Advancing Basic/Translational Science through Collaboration

By Joseph D. Phillips, MD | September 29, 2021

Fall is officially here! With the academic year now in full swing, students, residents and fellows are settling into their new roles and new faculty are taking up their positions. Because this year will be over before we know it, this is a great time to start planning for future research opportunities. For students and residents, research can be a great way to set yourself apart from other applicants searching for residency and fellowship positions. While there are excellent tracks for education, ethics, and outcomes research, I would like to focus on the benefits of basic and translational science (BTS).

Once the mainstay of surgical research, BTS has become less commonly performed by surgery trainees over the last 2 decades. The reasons for this are multifactorial and include the comparative higher cost of performing BTS, the increasing competitiveness of the grant funding environment, and the diversity of research and academic development opportunities that have replaced residents taking 2-3 years out of their clinical training to spend time in “the lab.” Furthermore, BTS projects often require a significantly longer time to complete and can result in a lower number of publications per the amount of time spent performing the work compared to other types of research.

A career in cardiothoracic surgery with a focus in BTS is incredibly rewarding and ripe for success.

Despite these potential drawbacks, a career in cardiothoracic surgery with a focus in BTS is incredibly rewarding and ripe for success. As molecular genetics, personalized medicine, and immunotherapies continue to advance, there are tremendous opportunities for surgeon-scientists to engage in collaborative BTS research. As surgeons we have the clinical expertise to help generate patient-centered, hypothesis-driven protocols. In addition, we have the ability to provide access to human tissues for translational research and the ability to enroll patients in clinical trials that move advances from the bedside to the bench and back. This expertise is invaluable to multidisciplinary research teams and can be an outstanding way to have a major role in collaborative science, which has been a recent major focus of the National Institutes of Health and other extramural funding agencies.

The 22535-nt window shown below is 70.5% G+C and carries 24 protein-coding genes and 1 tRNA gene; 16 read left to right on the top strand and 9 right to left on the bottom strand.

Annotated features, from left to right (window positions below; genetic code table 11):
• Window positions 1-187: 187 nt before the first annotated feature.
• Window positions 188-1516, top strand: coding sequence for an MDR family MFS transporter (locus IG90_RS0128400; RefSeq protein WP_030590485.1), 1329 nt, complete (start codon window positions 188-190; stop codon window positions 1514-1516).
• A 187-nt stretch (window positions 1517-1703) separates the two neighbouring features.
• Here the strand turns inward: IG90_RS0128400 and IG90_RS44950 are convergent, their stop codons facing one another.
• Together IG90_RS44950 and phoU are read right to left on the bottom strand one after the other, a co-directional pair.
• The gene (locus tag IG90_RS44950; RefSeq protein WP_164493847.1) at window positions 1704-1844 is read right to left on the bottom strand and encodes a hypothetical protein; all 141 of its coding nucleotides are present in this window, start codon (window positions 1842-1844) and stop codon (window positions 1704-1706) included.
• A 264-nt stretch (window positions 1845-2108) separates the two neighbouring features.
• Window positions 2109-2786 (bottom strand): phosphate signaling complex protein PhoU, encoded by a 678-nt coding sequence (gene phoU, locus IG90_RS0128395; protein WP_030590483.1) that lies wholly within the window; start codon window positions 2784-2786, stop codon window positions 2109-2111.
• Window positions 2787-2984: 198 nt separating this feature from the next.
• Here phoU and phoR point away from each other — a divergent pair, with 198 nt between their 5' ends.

My Experience

While a PhD may be helpful to you, it is not a prerequisite for being a surgeon-scientist. However, experience and training are needed to be a successful BTS researcher. While I do not have a PhD, as a general surgery resident I spent 2 years in the translational laboratory of a surgical oncologist who had research partnerships with a PhD immunologist and an MD oncologist. This foundation in collaborative science provided me with a great understanding of the power of teamwork in advancing research. 

Currently, I have a very rewarding and successful mentoring relationship with a PhD immunologist, and we are working to further understand the immune tumor and lymph node microenvironments of non-small cell lung cancer and melanoma. We bring different expertise to this partnership and both benefit from working with one another. Together we have successful garnered several grants and generated several publications.  

Team Science can be an excellent avenue for cardiothoracic surgeons to have a successful BTS career. I would highly encourage medical students and residents to seek out training opportunities in the research laboratories of surgeon-scientists or work with surgeons (or other physicians) who collaborate with BTS researchers. Having a track record with this type of work will enable you to negotiate research packages when you are searching for your first faculty position. Most faculty are always willing to have conversations about their research, particularly with students or residents who are interested in working with them. These conversations can turn into great mentor-mentee relationships as well, and mentorship is something we all need in order to be successful.

In conclusion, we need CT surgeons to continue performing basic and translational research! The ability to improve the care and health of our patients depends on it.